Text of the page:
Carbon tax, desk-thumping on agenda in upcoming Alberta legislature session

EDMONTON — Alberta Premier Jason Kenney’s government heads to the legislature this week to make noise with an ambitious legislative agenda while trying to keep a hush on daily affairs.

Kenney has promised what he calls a “spring of renewal” in the first sitting since his United Conservatives beat Rachel Notley’s NDP in the April 16 election.

He and his 62 fellow UCP caucus members are to be sworn in as legislature members Tuesday, followed by a throne speech Wednesday and introduction of a bill that would abolish the provincial carbon tax by May 30.

The UCP won a majority on a platform to galvanize Alberta’s oil- and gas-based economy with cuts to taxes, rules and regulations.

Kenney has appointed a panel to come up with ways to reduce spending in the budget this fall. The Opposition is warning Albertans to brace for big cuts to health and education.

The spring of renewal could also be called the season of repeal as Kenney has promised to roll back signature pieces of legislation enacted by the NDP.

Besides eliminating the carbon tax on home heating and gasoline bills, he has said the UCP will reduce the minimum wage for youth, change rules for overtime and holiday pay and restore mandatory secret ballots for union certification votes.

Corporate income tax is to be cut to eight per cent from 12 per cent by 2022.

Government house leader Jason Nixon said the plan is to introduce and pass between 10 and 12 bills in the sitting. It’s to run until the end of June, but could go into July if the NDP decides to delay passage of any bills.

“The Opposition is welcome to filibuster all they want … the legislative session will be primarily around platform promises and we’re not going to bend on that,” Nixon said last week.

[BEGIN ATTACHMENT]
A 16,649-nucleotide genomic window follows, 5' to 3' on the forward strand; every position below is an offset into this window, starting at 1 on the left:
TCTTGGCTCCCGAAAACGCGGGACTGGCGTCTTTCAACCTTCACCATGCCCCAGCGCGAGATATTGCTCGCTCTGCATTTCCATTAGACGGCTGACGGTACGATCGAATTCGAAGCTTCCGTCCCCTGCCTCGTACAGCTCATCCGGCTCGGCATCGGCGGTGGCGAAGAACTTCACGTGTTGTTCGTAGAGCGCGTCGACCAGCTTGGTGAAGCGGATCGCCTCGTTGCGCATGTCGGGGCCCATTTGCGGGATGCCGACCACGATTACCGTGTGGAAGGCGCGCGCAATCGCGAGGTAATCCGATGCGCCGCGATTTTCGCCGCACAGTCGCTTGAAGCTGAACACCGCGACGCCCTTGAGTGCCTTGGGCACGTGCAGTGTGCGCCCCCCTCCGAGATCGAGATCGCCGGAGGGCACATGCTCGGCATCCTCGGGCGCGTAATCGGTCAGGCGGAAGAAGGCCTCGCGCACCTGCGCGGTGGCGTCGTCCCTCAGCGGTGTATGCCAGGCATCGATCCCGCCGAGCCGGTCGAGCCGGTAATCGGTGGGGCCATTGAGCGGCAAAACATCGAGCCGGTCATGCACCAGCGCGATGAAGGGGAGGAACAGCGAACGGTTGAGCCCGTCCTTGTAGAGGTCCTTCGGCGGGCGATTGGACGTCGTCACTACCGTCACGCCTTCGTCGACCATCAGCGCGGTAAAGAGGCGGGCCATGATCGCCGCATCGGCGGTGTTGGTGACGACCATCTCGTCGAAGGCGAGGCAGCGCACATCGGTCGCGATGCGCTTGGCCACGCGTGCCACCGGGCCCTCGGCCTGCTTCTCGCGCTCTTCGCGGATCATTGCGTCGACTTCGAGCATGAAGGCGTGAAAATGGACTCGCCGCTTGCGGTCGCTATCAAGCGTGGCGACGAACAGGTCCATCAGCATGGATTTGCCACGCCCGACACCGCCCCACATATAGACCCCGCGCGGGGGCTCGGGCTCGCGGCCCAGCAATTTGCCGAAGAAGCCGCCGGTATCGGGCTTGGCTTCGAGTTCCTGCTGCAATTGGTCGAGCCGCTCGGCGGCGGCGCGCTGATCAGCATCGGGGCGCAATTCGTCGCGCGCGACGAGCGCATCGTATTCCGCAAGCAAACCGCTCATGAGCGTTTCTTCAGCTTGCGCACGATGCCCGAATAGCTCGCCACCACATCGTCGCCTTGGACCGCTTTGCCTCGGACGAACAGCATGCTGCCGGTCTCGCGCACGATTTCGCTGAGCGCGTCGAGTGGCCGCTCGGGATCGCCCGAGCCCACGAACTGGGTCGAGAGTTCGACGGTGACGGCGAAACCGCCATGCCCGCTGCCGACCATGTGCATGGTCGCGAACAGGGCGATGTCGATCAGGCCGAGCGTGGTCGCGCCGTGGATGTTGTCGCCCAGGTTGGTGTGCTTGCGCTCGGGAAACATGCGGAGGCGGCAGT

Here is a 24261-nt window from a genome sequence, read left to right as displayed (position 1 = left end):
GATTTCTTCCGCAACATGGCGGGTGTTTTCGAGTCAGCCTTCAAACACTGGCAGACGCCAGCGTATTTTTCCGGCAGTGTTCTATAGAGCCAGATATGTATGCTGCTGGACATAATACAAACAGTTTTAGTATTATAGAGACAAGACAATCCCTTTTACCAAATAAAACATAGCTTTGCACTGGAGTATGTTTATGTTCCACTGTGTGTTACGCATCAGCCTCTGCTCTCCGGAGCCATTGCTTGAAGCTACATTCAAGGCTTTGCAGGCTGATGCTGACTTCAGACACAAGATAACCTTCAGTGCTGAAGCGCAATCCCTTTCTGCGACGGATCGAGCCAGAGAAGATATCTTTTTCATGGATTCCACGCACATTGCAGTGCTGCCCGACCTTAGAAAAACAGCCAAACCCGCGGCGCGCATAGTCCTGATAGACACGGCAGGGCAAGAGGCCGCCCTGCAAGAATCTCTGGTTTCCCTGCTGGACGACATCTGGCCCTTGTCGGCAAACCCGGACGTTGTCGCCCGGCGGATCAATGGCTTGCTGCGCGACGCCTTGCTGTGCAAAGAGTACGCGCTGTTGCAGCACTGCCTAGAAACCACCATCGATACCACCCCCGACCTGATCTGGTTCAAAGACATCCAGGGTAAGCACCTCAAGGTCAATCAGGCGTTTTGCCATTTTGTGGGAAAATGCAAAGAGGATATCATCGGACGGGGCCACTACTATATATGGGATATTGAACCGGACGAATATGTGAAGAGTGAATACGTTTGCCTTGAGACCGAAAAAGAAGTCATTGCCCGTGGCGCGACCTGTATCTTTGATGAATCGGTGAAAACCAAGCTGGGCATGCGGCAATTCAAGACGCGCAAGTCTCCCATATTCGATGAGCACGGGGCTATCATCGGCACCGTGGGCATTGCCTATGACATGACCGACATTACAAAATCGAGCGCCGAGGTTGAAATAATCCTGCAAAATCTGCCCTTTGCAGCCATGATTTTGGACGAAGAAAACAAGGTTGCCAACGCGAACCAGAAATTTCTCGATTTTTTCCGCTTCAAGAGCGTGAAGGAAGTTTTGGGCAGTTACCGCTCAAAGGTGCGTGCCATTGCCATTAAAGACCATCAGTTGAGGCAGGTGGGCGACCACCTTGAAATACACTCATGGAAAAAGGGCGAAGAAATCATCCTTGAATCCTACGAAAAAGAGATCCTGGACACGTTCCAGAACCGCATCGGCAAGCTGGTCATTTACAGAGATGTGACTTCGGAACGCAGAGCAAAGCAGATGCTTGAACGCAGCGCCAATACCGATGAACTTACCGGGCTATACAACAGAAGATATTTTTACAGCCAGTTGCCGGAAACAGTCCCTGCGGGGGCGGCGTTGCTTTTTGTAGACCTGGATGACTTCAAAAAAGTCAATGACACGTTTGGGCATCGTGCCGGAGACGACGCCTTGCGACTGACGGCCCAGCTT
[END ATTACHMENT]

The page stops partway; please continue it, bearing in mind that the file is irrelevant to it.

A filibuster — delaying legislation through endless speeches and other procedural motions — may well be in the cards.

Notley is staying on as official Opposition leader and her 24-member caucus has many former cabinet ministers who know their way around debate.

Notley has said the NDP recognizes the UCP won a mandate to kill the carbon tax, but the bill on labour issues is another matter.

“Should it … do something like roll back youth wages and roll back the minimum wage, should it be something that guts overtime for working people, should it be something that goes directly at unions with respect to their free speech, then, yeah, we’ll dig in,” said Notley.

Her government raised the minimum wage by one-third to $15 an hour, which some employers say is crippling business. Kenney has proposed reducing the wage to $13 an hour for those 17 and under.

Another debate may be a noisy one on keeping quiet in the house.

Kenney is expected to move to ban the tradition of legislature members banging on their desks to show their approval.

Kenney, a former federal MP and cabinet minister, has said desk-thumping, cross-aisle heckling and shouting are unseemly and undignified.

Nixon confirmed change is coming.

“I suspect you’ll see a standing order that changes desk-thumping not to be allowed in the house,” he said.

Notley said the silence edict is a House of Commons affectation that doesn’t respect the legislature’s traditions or the nature of vigorous debate.

“In Alberta, we have pounded on the desks as long as I remember and I see no need to transport Ottawa traditions into our legislature,” she said.

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